It would also have the power, with voter approval, to levy a 5-mill tax for 25 years at a time under state statute.

“There are no plans to levy a tax,” said James Dunn, an attorney advising the rail project.

The service would be funded by private contributions, fares and a $1 million federal grant that has been requested and is being reviewed in Washington. The state has also indicated it may contribute some money.

[via Livingston Daily]

Inspiration flows at RiverWalk

This is Anderson’s favorite studio.

Several times a week, Anderson, 52, sets up his workspace and his framed paintings alongside the RiverWalk, in the shade of a few trees that grow between Hart Plaza and the embankment where the Detroit Princess is docked.

RiverWalk artists, another reason to be there.
[via Detroit Free Press]

Detroit pill maker plans to expand, creating 600 jobs

Generic drug maker Caraco Pharmaceutical Laboratories Ltd. of Detroit is poised to embark on a $14.5-million expansion that will boost its pill production by 40% to 5 billion tablets per year, and create 600 new jobs during the next five years.

The Michigan Economic Growth Authority board is expected to seal the expansion deal today with approval of a $6.8-million, 10-year tax credit.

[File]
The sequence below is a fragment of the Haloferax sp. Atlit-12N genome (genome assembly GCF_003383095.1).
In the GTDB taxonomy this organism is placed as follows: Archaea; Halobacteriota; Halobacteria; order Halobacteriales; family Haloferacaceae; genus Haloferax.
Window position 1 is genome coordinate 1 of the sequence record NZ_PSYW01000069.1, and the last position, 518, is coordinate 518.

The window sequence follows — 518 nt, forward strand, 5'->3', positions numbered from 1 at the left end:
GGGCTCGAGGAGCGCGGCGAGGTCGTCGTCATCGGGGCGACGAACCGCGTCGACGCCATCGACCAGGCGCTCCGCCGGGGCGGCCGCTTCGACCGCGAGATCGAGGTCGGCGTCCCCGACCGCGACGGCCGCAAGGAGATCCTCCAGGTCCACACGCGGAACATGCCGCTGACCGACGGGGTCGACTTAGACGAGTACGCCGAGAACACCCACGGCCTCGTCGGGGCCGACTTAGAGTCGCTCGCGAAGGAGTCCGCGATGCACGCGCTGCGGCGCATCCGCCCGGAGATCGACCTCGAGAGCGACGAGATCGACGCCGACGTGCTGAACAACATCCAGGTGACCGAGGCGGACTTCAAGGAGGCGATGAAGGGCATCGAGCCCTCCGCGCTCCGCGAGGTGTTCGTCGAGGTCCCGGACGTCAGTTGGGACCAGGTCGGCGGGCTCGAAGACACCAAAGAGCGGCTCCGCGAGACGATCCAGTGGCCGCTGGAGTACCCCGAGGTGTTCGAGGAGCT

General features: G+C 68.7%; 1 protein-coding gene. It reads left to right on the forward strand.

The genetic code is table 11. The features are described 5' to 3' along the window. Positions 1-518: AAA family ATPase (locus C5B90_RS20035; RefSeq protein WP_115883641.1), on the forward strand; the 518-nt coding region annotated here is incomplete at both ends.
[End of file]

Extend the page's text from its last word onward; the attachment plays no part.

[via Detroit Free Press]

Lab to grow science jobs

Ann Arbor-based NSF International is expected to announce today a laboratory expansion that is expected to add about 100 jobs over the next two years in Michigan.

The addition of science jobs is a boon to the state’s efforts to diversify its economy by promoting the growth of high-knowledge jobs in the sciences.

[via DetNews.com]

Increasing number of recyclers in city is RecycleHere’s agenda

The study reports job creation would occur as result of a 50 percent recycling rate and the opening of a ‘material recovery center’ in place of the incinerator.

[via Model D]

TheDetroiter.com tells what came before the galleries

Nick Sousanis has done the city a service by compiling short histories of some of Detroit’s art galleries.